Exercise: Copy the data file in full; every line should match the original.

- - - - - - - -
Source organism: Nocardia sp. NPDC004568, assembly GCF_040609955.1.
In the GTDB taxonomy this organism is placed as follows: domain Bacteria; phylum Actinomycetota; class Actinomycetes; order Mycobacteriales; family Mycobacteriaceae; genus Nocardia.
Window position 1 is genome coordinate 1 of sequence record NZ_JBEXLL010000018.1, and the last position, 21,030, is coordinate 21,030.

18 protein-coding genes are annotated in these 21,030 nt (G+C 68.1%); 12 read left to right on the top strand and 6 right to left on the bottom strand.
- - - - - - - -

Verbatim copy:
Source organism: Nocardia sp. NPDC004568, assembly GCF_040609955.1.
In the GTDB taxonomy this organism is placed as follows: domain Bacteria; phylum Actinomycetota; class Actinomycetes; order Mycobacteriales; family Mycobacteriaceae; genus Nocardia.
Window position 1 is genome coordinate 1 of sequence record NZ_JBEXLL010000018.1, and the last position, 21,030, is coordinate 21,030.

18 protein-coding genes are annotated in these 21,030 nt (G+C 68.1%); 12 read left to right on the top strand and 6 right to left on the bottom strand.